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TAGS: Encouragement, parenting, Resilience, Self-awareness, Self-Management

Monday Selfies: Telling Children They are Wonderful without Teaching Them How to Become Wonderful is Unfair

Elizabeth Murphy, Ed.D.
ELIZABETH MURPHY, Ed.D., is a psychologist and type expert whose research focuses on verifying the development of normal personality differences according to the theory of psychological type. She works extensively with families and teams of people to improve communication and resolve relationship needs.
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We tell children so often that they are wonderful just being who they are but they don't always feel wonderful. Many worry greatly about how others perceive them and do not have a sense of what others see.

Some children focus only on their flaws. Others notice only their strengths. Development means we all may have moments when our way is a perfect match for the situation. Then there are the times when our way does not work well for the task at hand and we must accommodate.

Telling children they are wonderful without teaching them how to become wonderful is unfair. We are all born with potential but it needs nurturing.

Children make comments like, "I can't watch me because I am sure I am horrible" or "I don't know if I played well or not; what do you think?" These comments signal a need to help the child develop a realistic perspective of his or her strengths and stretches.

Child comments like these typically evoke parental responses such as: "No, you did a great job" or "Of course I thought you were great. Don't you realize how good you are?"

These comments may be reassuring but do not help the child to develop a personal sense of self-awareness. Instead you might respond: "I accept your self-perception. My impression was different but you have a right to your viewpoint. Tell me, what was good about your effort and what is one thing you would do differently if you had the opportunity."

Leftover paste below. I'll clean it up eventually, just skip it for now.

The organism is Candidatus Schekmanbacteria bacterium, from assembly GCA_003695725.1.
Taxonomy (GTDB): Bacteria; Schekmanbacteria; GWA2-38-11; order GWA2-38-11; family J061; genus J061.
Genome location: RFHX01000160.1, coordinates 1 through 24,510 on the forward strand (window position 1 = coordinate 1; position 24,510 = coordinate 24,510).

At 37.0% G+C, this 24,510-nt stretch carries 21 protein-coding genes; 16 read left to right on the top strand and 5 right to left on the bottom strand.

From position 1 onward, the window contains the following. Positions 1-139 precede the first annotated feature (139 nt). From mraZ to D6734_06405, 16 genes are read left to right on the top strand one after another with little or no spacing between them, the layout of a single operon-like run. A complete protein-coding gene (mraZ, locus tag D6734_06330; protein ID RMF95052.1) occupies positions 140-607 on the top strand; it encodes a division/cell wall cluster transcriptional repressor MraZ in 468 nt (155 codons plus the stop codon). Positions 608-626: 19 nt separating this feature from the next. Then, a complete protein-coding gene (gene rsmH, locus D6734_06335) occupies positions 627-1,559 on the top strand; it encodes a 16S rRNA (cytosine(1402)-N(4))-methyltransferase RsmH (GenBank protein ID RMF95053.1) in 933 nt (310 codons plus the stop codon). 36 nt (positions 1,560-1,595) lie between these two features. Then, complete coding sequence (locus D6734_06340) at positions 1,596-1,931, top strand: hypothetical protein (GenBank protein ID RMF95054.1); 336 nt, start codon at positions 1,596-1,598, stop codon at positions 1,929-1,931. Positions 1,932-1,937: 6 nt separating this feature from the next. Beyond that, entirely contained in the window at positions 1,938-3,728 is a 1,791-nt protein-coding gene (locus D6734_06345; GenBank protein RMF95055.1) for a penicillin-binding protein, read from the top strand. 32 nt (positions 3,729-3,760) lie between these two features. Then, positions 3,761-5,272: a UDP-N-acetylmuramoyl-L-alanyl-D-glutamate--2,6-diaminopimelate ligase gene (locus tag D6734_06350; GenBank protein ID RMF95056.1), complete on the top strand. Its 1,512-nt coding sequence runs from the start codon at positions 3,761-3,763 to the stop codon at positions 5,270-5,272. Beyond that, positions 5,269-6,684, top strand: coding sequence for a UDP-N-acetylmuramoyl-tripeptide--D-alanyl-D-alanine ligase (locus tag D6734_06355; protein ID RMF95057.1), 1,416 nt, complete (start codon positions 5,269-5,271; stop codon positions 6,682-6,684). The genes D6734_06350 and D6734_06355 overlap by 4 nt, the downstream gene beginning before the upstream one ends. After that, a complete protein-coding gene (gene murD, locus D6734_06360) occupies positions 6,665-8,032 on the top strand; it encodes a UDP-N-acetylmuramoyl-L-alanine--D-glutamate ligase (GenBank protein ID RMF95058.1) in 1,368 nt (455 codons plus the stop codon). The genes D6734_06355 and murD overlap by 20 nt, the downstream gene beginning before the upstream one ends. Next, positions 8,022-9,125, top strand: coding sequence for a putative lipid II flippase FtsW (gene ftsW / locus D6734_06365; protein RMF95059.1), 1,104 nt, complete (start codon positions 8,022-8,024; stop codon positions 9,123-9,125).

Some children will start with the negative first and list 10 things. Take them back to one. Ask them to mentally rank everything and share the one thing that limited their success. Then go on to naming what the child thought was well done. Some may hesitate here. Try turning it into a game.

Ask the child to pretend he is the teacher and he has to give feedback to another child (not him). As the acting teacher, it is his job to notice both the positive points and the areas for further development. He must name at least two positive areas.

No matter what the child says, accept it. Some may be sarcastic at first and say things like "he had a cool hat" or "his pencil was sharpened." Accept it. Say that you might have noticed something else but this is observation and it is his observation that will matter most.

The lesson is, good self-evaluation matters. Even if a child gets an A on a paper you can still ask her to name what she did well with her studying and what she might change next time, if anything. The entire conversation should only take three or four minutes, so it will not exhaust the child, and the talk can be frequently repeated.

If the child does not want to pretend to be the teacher, ask them to pretend they are their grandmother/father, or aunt/uncle, or neighbor. What would they observe as the strengths and growth areas of the performance. Children can sometimes see things through another set of eyes better than their own at first, and this gives them a safe outlet. Let them choose.

What if the child never identifies anything that is positive? He says he "cannot think of anything." First, divide the task into domains. If the task was reciting a poem before the class, the domains to consider could include:
  1. Comfortable stance and presence
  2. Accurate recitation of the content
  3. Connecting with the audience with eye contact and tone
  4. Appropriate closure including acknowledging audience reaction
Pick one area for focus. Say: "At your next presentation I want you to pay attention to one of these domains. You must be able to say two positive comments and one growth comment."